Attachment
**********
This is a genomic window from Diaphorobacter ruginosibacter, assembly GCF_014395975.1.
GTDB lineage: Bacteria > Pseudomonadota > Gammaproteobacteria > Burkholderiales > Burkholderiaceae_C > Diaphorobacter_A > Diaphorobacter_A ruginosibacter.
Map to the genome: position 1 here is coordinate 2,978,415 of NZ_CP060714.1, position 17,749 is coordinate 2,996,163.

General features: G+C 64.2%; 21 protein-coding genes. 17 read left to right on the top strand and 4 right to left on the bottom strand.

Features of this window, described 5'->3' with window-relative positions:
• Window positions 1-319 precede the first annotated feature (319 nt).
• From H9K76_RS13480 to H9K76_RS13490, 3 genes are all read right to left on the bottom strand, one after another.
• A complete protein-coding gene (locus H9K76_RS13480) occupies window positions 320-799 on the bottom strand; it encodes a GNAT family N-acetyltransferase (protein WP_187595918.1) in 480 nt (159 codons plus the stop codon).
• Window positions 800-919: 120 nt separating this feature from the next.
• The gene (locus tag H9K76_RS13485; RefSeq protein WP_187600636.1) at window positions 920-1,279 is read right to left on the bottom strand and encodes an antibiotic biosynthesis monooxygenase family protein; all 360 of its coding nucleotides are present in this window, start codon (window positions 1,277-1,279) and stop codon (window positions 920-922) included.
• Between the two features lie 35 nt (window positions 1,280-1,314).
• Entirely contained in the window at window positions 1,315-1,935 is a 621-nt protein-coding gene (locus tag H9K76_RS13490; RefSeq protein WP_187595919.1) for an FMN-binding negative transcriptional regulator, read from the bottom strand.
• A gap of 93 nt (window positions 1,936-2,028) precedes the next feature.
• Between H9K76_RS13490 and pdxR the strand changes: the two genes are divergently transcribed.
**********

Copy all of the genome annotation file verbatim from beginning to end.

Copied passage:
This is a genomic window from Diaphorobacter ruginosibacter, assembly GCF_014395975.1.
GTDB lineage: Bacteria > Pseudomonadota > Gammaproteobacteria > Burkholderiales > Burkholderiaceae_C > Diaphorobacter_A > Diaphorobacter_A ruginosibacter.
Map to the genome: position 1 here is coordinate 2,978,415 of NZ_CP060714.1, position 17,749 is coordinate 2,996,163.

General features: G+C 64.2%; 21 protein-coding genes. 17 read left to right on the top strand and 4 right to left on the bottom strand.

Features of this window, described 5'->3' with window-relative positions:
• Window positions 1-319 precede the first annotated feature (319 nt).
• From H9K76_RS13480 to H9K76_RS13490, 3 genes are all read right to left on the bottom strand, one after another.
• A complete protein-coding gene (locus H9K76_RS13480) occupies window positions 320-799 on the bottom strand; it encodes a GNAT family N-acetyltransferase (protein WP_187595918.1) in 480 nt (159 codons plus the stop codon).
• Window positions 800-919: 120 nt separating this feature from the next.
• The gene (locus tag H9K76_RS13485; RefSeq protein WP_187600636.1) at window positions 920-1,279 is read right to left on the bottom strand and encodes an antibiotic biosynthesis monooxygenase family protein; all 360 of its coding nucleotides are present in this window, start codon (window positions 1,277-1,279) and stop codon (window positions 920-922) included.
• Between the two features lie 35 nt (window positions 1,280-1,314).
• Entirely contained in the window at window positions 1,315-1,935 is a 621-nt protein-coding gene (locus tag H9K76_RS13490; RefSeq protein WP_187595919.1) for an FMN-binding negative transcriptional regulator, read from the bottom strand.
• A gap of 93 nt (window positions 1,936-2,028) precedes the next feature.
• Between H9K76_RS13490 and pdxR the strand changes: the two genes are divergently transcribed.